What Are You Alone?

Strip yourself of everything you think defines you. Your profession, your heritage, your misgivings, your projections – none of these things are you. You aren’t your job, you aren’t your heritage, you aren’t what you like, you aren’t your clothes, you aren’t your tattoos, you aren’t what you think you are or what you project yourself to be. You’re none of these things. 

What are you alone? What are you when you take a sledgehammer to the structure you built around yourself? It’s a scary thought, taking away everything you thought you were. We mustn’t fear deconstruction, we mustn’t fear blowing ourselves apart and sorting through the pieces. When you take all of those distractions away, you’re left with only honesty.

I used to fancy myself a musician, which I still am despite my best efforts to repress it. But, our occupations aren’t us. When I was young, my Italian heritage was something I was proud of. But now that I’m older, I’ve come to realize that nothing really matters all that much. Your ethnicity isn’t earned, you inherit it through an accident of birth. It’s uninteresting to me and has been for a while. I don’t consider ethnicity to be part of who I am. It doesn’t matter in so far as my character goes. So, ethnicity doesn’t matter, nor does your job – what then do you have left?

Ask anyone to define themselves and they’ll likely list the things they want you to like about them. Defining oneself is often an exercise in self-interest. Generally, the longer someone’s answer to the question, the more self-involved they are. Ask yourself that question:

What am I? If you’re not your job and not your ethnicity, you’re left with your most basic role as a human being. You’re a member of a family, a friend, and a member of a community. When you view things on this level where everyone is distilled down to basic personhood, the hierarchy of our world becomes all the more ridiculous.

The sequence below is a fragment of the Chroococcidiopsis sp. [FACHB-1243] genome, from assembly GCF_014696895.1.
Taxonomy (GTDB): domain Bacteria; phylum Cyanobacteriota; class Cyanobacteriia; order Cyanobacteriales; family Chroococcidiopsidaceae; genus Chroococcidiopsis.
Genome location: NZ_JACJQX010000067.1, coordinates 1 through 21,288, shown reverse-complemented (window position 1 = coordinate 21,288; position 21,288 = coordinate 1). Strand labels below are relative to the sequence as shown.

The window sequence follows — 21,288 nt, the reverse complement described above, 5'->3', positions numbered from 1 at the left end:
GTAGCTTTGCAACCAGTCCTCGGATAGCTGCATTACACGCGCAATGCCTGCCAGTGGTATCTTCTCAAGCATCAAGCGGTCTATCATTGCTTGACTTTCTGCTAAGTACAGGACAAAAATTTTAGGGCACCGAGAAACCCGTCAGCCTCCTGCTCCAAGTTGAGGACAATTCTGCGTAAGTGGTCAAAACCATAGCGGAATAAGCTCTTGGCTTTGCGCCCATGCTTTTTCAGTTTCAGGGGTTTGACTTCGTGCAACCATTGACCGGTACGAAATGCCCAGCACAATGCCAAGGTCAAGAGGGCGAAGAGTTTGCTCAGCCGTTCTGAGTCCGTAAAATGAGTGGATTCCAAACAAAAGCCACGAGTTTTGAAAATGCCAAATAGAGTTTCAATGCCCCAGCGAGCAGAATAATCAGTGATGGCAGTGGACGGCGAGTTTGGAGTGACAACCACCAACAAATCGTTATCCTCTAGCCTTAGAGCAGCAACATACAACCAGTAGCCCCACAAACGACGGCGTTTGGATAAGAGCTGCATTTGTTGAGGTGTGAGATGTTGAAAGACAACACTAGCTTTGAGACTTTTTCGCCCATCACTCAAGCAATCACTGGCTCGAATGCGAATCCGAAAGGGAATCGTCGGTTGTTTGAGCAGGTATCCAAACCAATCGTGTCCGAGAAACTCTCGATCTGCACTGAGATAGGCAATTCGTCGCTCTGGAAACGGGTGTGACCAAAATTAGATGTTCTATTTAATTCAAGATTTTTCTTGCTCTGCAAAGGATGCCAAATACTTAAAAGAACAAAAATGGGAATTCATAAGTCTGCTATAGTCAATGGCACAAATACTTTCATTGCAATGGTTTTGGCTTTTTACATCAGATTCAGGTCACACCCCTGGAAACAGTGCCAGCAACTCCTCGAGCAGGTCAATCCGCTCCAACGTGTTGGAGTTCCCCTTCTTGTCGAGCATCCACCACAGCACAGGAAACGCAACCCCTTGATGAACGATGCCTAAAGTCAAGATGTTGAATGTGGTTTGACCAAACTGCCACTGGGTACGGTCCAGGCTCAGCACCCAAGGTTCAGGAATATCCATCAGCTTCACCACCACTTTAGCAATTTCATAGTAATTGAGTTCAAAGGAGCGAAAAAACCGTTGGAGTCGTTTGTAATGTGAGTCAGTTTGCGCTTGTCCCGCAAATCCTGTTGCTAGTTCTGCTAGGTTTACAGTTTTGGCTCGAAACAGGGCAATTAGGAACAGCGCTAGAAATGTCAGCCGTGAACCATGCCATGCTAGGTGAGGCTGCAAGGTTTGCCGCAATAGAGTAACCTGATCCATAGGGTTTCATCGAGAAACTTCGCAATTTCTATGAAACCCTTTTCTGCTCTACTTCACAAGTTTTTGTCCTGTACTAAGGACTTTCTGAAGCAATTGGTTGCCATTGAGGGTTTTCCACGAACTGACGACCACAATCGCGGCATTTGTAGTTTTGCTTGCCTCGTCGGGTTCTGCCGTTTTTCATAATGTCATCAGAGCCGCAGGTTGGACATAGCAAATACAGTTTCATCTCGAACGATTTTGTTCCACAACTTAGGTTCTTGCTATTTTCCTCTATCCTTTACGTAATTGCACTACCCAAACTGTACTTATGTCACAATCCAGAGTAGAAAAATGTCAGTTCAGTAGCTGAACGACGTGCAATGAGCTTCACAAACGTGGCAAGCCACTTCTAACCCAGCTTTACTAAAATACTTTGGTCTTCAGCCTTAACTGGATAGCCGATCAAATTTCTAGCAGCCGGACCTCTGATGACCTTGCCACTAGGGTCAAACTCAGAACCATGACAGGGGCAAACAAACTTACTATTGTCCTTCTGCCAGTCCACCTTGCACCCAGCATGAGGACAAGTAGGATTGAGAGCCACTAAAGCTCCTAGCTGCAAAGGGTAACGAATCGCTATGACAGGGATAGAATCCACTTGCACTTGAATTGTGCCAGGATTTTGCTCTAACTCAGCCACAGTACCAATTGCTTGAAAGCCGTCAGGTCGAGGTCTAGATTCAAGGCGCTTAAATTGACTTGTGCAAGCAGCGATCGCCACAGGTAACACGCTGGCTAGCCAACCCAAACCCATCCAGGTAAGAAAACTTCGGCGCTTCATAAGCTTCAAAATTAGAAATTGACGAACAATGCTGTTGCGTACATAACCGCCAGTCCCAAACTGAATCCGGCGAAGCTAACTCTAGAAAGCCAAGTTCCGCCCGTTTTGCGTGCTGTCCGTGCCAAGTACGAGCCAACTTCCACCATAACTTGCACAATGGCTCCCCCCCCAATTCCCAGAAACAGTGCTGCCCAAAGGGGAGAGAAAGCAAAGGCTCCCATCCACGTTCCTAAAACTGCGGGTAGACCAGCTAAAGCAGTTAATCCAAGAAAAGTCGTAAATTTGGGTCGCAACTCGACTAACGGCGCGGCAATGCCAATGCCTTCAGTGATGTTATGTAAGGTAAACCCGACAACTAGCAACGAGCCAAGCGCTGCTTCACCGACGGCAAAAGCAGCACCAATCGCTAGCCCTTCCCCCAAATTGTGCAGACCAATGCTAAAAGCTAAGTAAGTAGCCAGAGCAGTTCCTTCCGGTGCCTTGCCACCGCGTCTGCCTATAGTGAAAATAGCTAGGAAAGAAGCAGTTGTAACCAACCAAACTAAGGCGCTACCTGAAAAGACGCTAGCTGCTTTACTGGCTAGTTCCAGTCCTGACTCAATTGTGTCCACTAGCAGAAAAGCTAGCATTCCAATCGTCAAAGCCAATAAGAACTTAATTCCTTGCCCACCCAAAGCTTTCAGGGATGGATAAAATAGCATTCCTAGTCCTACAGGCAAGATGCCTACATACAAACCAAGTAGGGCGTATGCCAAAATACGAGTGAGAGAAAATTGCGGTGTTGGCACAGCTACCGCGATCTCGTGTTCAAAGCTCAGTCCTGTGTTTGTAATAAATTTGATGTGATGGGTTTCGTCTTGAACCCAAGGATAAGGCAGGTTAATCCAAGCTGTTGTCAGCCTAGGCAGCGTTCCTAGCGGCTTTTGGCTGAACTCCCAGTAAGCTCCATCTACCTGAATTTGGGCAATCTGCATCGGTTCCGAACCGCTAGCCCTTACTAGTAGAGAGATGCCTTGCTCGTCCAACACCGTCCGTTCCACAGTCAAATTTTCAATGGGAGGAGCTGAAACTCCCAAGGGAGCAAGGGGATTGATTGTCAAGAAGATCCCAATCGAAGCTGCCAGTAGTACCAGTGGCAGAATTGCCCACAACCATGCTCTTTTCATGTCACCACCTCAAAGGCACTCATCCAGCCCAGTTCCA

Take for instance the idea of royalty and wealth. Are we really meant to respect someone because they were born – once again, an accident – to wealthy parents or a “royal” family? The child earned nothing, and yet they’re born into a world where people respect them based on nothing other than their noble birth. Is that really something to respect, something to revere? It’s all so arbitrary. The idea of a royal family is not compatible with the current climate. The English are supposed to revere and bow to an entire family because it’s been done that way for years? Why? Why are Americans supposed to revere the billionaires that control our country? I don’t respect money, it means nothing. It’s the quality of a person’s character, that’s all we have left when we strip everything away. Is there anything less interesting than a wealthy person? Sure, they find themselves interesting, and they want you to do the same. But really, a person is only as interesting as their core personality allows for.

Most people are constructions. They’ve cultivated a suitable personality that they want others to perceive, but that’s not real. The moment you’ve changed yourself to fit in, you’re gone. Stop it. Stop trying to be anything. That’s the problem as I see it: everyone is trying and no one is doing a thing. Stop trying. You’re enough. Your real self is more interesting than what you created. I don’t know about you, but I can detect a disingenuous person within minutes (if not seconds) of meeting or speaking with them. It’s not hard to spot if you know what to look for.

The point is this, once you strip away what you think defines you, strip away the nonsense you created, and strip away the narcissistic lies that led you to believe you’re so important, that’s when your true self can be seen. What are you without everything you built around yourself? What are you alone? 

Published by Christopher Goodlof

Writer, Visual Artist, Musician

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